In an interesting development in the Trump campaign, manager Corey Lewandowski has been charged with battery and has turned himself in. At a Florida campaign event, Lewandowski forcefully grabbed the arm of Breitbart reporter, Michelle Fields. Fields later resigned from Breitbart after she claimed the publication failed to stand by her.
While the grabbing incident is certainly its own saga, the history of Kendall Coffey, one of the attorneys representing Lewandowski is also compelling. Coffey’s history – which includes defending both Planned Parenthood and partial-birth abortion – may provide insight into the kind of people Trump and a possible Trump administration would associate with.
Indeed, Trump’s tendency to surround himself with liberals and abortion advocates is magnified by his campaign manager’s choice of an attorney. On Twitter, Coffey seemed to side with Planned Parenthood instead of the Center for Medical Progress in the video expose that showed the abortion giant harvesting and likely selling baby body parts:
Indicting filmmakers and not Planned Parenthood reminds us that investigations follow the evidence and not the agenda of politicians.
— Kendall Coffey (@Kendall_Coffey) January 26, 2016
As an attorney, Coffey should not have ignored the report that the Harris County grand jury did not even vote on Planned Parenthood’s case. Instead, while the grand jury was marketed as a way to discover what Planned Parenthood was really up to, it turned into a means of punishing the undercover filmmakers. Coffey should also take note of the fact that one of the Harris County DA’s top campaign contributors is the attorney of Douglas Karpen, one of the most dangerous late-term abortionists in the nation. Indeed, the evidence would point a reasonable person to conclude that the agenda of the abortion industry was being followed in the grand jury indictment, and little else.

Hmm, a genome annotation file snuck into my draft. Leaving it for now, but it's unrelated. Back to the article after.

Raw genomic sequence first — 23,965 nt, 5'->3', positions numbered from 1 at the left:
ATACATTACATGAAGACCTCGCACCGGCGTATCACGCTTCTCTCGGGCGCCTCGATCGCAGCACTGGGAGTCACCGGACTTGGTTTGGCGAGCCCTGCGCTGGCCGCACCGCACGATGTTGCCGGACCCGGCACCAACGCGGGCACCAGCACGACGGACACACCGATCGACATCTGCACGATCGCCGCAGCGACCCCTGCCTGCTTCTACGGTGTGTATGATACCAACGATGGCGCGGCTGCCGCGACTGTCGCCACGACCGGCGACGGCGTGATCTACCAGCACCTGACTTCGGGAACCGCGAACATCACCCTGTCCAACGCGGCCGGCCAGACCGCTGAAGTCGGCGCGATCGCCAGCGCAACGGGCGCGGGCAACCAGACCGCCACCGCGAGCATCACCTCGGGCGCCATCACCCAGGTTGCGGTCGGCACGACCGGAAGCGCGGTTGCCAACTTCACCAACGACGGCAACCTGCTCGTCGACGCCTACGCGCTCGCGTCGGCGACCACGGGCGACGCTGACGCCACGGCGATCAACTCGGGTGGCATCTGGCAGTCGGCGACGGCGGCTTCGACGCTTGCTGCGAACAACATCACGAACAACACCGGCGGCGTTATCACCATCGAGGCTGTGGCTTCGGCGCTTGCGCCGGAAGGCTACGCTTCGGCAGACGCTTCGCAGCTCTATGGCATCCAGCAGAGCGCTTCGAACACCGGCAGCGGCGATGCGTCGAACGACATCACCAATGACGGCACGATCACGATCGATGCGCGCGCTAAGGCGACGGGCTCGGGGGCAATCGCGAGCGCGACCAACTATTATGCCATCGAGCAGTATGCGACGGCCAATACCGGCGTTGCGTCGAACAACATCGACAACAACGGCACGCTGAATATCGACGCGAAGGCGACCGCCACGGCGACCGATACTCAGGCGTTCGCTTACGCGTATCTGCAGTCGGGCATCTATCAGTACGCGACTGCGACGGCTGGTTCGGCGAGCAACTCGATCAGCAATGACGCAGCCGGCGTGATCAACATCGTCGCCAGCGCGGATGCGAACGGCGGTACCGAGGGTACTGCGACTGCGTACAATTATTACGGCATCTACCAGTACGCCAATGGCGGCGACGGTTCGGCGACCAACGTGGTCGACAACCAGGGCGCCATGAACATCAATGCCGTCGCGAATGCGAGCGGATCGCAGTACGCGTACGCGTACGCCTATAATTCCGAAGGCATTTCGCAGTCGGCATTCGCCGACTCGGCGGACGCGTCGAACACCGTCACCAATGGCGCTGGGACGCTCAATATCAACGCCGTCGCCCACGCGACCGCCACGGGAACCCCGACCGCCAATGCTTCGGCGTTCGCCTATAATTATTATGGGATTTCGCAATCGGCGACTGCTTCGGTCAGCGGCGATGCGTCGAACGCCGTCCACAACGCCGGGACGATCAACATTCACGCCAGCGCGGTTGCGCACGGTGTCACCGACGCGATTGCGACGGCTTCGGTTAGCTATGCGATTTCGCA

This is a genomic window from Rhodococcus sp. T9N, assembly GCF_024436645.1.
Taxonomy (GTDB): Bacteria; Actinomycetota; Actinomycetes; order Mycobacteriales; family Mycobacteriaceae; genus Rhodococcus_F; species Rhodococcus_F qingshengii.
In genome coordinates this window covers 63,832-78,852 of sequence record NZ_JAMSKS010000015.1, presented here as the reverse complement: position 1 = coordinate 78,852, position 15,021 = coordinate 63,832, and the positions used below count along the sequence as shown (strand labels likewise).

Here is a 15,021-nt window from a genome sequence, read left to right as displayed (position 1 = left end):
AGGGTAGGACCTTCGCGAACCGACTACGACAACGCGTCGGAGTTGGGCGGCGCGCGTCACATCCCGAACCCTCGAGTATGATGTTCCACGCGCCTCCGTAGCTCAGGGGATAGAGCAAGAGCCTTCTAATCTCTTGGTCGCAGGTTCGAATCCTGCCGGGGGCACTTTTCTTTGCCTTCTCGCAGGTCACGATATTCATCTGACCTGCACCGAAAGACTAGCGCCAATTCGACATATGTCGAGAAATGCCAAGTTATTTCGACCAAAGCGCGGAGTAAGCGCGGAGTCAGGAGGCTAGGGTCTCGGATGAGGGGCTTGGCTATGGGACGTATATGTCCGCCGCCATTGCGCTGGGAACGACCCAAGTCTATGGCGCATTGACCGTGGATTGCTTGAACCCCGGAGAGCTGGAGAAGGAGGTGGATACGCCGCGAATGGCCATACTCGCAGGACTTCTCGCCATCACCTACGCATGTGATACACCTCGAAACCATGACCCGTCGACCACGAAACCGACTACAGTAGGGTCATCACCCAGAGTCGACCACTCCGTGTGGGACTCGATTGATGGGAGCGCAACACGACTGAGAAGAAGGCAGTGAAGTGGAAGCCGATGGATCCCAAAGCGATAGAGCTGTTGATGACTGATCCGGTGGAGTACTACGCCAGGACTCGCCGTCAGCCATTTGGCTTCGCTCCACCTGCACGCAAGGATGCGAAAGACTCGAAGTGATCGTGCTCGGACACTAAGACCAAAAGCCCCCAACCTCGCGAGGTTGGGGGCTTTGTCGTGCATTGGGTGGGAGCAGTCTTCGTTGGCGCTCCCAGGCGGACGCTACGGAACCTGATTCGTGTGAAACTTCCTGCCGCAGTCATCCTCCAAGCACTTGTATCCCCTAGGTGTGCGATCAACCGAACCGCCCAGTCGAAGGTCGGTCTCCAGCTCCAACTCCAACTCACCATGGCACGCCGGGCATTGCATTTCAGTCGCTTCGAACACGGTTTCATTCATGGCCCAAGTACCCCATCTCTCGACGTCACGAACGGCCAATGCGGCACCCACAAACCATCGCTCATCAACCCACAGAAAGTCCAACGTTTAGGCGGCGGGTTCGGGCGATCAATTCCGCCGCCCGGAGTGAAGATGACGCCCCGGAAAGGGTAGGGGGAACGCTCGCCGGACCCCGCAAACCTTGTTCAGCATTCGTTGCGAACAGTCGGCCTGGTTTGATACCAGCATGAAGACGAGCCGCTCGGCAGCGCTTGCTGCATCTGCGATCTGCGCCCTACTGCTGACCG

Even more damning is the amicus brief that Coffey submitted to the U.S. Supreme Court in 2006. Gonzales v. Carhart and Gonzales v. Planned Parenthood – two cases focused on the federal partial-birth abortion ban – were before the Court. Coffey, as a “former federal prosecutor,” submitted a brief in support of the respondents – Planned Parenthood and LeRoy Carhart, another notorious and dangerous late-term abortionist. Notably, Coffey resigned from his job as a federal prosecutor after his was investigated by the Department of Justice for allegedly biting a stripper.
In his brief, Coffey defended at least some D&E abortions (see the video below for a former abortionist’s description of common D&Es). He also stated that “enforcement of such a law [the partial-birth abortion ban] will discourage doctors from performing any type of second trimester abortion procedure at all,” as if that were a negative outcome. He disgustingly argued over what a “living fetus” might mean:
Furthermore, the Ban’s specific provisions, such as the phrase “living fetus,” are hopelessly vague as a legal proscription. As many courts have recognized in considering similar language, “reasonable physicians differ as to the meaning of what is ‘living.”‘ Indeed, courts almost universally have found that the term “living fetus” is unconstitutionally vague. It is unclear whether a “living fetus” must be intact…(“[i]t is not clear whether ‘living fetus’ refers only to an intact fetus with a heartbeat or some other form of ‘life,’ or to a disarticulated fetus with a heartbeat or some other sign of ‘life”‘), or whether “living” is defined by some other criterion, compare Woods…(questioning whether a “living fetus” is simply a collection of living cells) with Planned Parenthood Fed’n of America v. Ashcroft…defining living fetus as “pulsing umbilical cord” or heartbeat). A physician or prosecutor could not possibly know whether a given “overt act” “kill”-ed the fetus under the Ban without having a clear definition of what made it “living.” For these reasons too, the statute is plainly unconstitutional. [Case citations removed for ease of reading.]
This is the kind of attorney Donald J. Trump’s campaign manager chooses. Notably, in addition to being an attorney, Coffey is also the Chair of the Southern District Conference, Florida Federal Judicial Nominating Commission. Clearly, Trump does not stray far from the fold of abortion advocates when legal teams and suggested judicial nominees are considered.